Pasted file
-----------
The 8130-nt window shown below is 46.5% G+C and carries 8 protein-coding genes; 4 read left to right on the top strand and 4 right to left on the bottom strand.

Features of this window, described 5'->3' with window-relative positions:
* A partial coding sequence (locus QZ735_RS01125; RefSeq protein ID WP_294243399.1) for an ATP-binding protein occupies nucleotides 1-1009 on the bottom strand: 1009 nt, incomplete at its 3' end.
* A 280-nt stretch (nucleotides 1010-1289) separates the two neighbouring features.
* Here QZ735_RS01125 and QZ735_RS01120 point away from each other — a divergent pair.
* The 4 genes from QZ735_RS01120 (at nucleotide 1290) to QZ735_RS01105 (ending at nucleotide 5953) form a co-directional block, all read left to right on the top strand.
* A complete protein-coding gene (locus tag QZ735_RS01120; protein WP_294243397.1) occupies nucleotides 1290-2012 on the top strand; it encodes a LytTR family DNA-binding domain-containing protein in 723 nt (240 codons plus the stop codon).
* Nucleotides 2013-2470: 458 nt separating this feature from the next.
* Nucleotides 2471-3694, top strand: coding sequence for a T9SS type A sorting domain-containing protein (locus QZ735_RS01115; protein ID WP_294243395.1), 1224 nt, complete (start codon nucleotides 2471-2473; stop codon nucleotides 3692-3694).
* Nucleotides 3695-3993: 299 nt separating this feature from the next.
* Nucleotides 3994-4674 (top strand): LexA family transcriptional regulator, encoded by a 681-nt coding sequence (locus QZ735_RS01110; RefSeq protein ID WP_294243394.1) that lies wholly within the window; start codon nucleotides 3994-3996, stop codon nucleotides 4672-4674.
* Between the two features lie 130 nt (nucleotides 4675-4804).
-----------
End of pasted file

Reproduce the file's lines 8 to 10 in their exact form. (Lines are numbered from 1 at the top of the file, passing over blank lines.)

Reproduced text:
* Nucleotides 2013-2470: 458 nt separating this feature from the next.
* Nucleotides 2471-3694, top strand: coding sequence for a T9SS type A sorting domain-containing protein (locus QZ735_RS01115; protein ID WP_294243395.1), 1224 nt, complete (start codon nucleotides 2471-2473; stop codon nucleotides 3692-3694).
* Nucleotides 3695-3993: 299 nt separating this feature from the next.